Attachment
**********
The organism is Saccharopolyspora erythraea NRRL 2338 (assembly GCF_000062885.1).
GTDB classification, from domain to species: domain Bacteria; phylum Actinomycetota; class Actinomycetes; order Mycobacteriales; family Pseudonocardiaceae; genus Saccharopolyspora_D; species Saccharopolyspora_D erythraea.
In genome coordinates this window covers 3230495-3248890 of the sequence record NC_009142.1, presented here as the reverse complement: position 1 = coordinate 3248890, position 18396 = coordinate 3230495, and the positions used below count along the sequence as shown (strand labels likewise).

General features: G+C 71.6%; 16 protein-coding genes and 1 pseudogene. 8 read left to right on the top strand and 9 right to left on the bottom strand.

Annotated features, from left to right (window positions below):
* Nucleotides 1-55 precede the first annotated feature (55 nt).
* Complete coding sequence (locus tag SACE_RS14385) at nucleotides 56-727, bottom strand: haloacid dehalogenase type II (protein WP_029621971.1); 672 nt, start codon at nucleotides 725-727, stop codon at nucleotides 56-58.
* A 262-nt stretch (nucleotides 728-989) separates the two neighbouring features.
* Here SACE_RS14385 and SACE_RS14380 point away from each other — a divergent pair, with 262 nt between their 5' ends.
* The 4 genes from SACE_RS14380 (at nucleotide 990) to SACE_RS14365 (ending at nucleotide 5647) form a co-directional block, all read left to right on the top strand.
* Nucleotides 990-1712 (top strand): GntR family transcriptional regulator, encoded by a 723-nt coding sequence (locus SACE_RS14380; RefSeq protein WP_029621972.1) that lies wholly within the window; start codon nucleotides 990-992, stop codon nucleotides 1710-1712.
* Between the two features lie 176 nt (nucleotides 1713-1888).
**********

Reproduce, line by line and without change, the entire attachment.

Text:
The organism is Saccharopolyspora erythraea NRRL 2338 (assembly GCF_000062885.1).
GTDB classification, from domain to species: domain Bacteria; phylum Actinomycetota; class Actinomycetes; order Mycobacteriales; family Pseudonocardiaceae; genus Saccharopolyspora_D; species Saccharopolyspora_D erythraea.
In genome coordinates this window covers 3230495-3248890 of the sequence record NC_009142.1, presented here as the reverse complement: position 1 = coordinate 3248890, position 18396 = coordinate 3230495, and the positions used below count along the sequence as shown (strand labels likewise).

General features: G+C 71.6%; 16 protein-coding genes and 1 pseudogene. 8 read left to right on the top strand and 9 right to left on the bottom strand.

Annotated features, from left to right (window positions below):
* Nucleotides 1-55 precede the first annotated feature (55 nt).
* Complete coding sequence (locus tag SACE_RS14385) at nucleotides 56-727, bottom strand: haloacid dehalogenase type II (protein WP_029621971.1); 672 nt, start codon at nucleotides 725-727, stop codon at nucleotides 56-58.
* A 262-nt stretch (nucleotides 728-989) separates the two neighbouring features.
* Here SACE_RS14385 and SACE_RS14380 point away from each other — a divergent pair, with 262 nt between their 5' ends.
* The 4 genes from SACE_RS14380 (at nucleotide 990) to SACE_RS14365 (ending at nucleotide 5647) form a co-directional block, all read left to right on the top strand.
* Nucleotides 990-1712 (top strand): GntR family transcriptional regulator, encoded by a 723-nt coding sequence (locus SACE_RS14380; RefSeq protein WP_029621972.1) that lies wholly within the window; start codon nucleotides 990-992, stop codon nucleotides 1710-1712.
* Between the two features lie 176 nt (nucleotides 1713-1888).